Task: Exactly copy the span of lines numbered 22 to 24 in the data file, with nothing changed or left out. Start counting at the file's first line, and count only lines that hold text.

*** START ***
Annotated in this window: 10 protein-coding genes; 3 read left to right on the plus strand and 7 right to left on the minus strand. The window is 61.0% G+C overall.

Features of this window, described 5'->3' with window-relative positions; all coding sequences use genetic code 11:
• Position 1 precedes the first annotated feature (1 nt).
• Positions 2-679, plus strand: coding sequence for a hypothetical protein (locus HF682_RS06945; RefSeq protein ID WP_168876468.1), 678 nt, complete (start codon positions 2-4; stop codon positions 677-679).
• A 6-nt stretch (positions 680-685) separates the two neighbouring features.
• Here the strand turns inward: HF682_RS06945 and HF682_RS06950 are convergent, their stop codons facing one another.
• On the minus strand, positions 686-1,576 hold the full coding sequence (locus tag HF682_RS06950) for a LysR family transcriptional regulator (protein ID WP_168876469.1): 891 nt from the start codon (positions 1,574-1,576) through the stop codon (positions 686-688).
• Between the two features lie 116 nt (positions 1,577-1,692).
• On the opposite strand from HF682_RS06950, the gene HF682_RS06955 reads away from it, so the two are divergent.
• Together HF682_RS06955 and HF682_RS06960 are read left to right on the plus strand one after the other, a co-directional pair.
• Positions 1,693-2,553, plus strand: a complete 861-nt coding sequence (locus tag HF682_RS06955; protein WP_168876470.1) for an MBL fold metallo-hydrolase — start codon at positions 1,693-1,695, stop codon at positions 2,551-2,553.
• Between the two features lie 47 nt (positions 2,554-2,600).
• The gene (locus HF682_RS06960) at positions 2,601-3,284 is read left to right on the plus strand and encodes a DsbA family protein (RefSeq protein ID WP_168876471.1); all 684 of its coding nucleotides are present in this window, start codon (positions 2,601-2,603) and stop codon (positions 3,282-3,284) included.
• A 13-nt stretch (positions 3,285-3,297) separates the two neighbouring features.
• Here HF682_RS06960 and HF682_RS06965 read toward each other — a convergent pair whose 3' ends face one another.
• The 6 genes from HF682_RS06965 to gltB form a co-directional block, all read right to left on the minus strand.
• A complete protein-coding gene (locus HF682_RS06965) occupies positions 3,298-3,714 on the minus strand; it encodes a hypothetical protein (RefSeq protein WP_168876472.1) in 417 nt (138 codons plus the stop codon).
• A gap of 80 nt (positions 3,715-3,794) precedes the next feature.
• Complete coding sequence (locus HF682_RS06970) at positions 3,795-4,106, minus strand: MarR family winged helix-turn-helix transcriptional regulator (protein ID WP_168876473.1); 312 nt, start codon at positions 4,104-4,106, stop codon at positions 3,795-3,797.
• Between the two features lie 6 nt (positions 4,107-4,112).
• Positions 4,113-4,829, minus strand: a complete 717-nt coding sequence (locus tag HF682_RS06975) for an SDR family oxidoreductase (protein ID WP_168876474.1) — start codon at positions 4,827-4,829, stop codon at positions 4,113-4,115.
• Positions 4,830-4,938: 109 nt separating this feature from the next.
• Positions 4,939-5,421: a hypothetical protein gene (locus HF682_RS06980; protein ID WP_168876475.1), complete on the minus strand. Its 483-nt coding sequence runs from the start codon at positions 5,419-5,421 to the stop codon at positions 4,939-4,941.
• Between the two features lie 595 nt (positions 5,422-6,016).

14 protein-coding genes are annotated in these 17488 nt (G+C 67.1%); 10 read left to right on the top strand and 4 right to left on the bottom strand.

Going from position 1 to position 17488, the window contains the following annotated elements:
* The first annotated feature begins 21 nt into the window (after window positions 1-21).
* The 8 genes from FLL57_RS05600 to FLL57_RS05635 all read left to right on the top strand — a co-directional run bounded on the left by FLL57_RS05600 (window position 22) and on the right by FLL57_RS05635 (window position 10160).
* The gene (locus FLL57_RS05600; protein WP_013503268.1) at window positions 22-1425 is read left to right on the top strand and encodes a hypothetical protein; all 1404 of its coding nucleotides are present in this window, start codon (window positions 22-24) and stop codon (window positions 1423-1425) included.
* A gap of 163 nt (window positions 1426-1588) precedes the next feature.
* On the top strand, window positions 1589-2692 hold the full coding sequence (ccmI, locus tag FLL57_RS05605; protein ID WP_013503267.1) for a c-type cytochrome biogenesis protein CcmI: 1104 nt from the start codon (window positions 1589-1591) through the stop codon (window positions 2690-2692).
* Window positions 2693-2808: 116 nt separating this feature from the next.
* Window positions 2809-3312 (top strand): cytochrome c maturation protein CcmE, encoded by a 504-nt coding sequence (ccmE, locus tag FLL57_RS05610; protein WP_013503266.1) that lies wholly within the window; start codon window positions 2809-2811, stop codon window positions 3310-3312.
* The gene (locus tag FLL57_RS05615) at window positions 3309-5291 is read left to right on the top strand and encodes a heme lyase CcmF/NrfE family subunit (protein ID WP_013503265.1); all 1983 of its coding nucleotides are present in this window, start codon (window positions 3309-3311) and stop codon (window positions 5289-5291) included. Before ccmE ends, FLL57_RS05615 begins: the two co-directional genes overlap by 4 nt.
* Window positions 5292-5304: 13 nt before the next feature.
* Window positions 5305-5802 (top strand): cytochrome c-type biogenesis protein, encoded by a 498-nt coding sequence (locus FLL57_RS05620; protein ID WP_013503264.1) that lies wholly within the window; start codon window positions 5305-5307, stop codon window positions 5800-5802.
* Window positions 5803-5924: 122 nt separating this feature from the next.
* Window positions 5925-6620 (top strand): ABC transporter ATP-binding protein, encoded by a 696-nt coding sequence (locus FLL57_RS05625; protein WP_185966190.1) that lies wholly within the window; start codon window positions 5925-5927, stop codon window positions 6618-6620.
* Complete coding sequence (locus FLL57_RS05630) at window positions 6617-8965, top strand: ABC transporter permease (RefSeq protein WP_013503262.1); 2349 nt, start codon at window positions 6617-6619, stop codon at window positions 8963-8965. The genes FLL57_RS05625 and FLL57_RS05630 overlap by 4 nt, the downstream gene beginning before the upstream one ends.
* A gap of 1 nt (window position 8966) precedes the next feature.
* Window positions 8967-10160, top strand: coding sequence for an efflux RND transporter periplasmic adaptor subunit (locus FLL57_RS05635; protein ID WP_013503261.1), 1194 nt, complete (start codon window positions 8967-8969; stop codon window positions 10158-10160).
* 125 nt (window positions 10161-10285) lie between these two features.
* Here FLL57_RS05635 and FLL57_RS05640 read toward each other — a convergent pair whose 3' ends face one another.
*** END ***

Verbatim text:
• Positions 4,830-4,938: 109 nt separating this feature from the next.
• Positions 4,939-5,421: a hypothetical protein gene (locus HF682_RS06980; protein ID WP_168876475.1), complete on the minus strand. Its 483-nt coding sequence runs from the start codon at positions 5,419-5,421 to the stop codon at positions 4,939-4,941.
• Between the two features lie 595 nt (positions 5,422-6,016).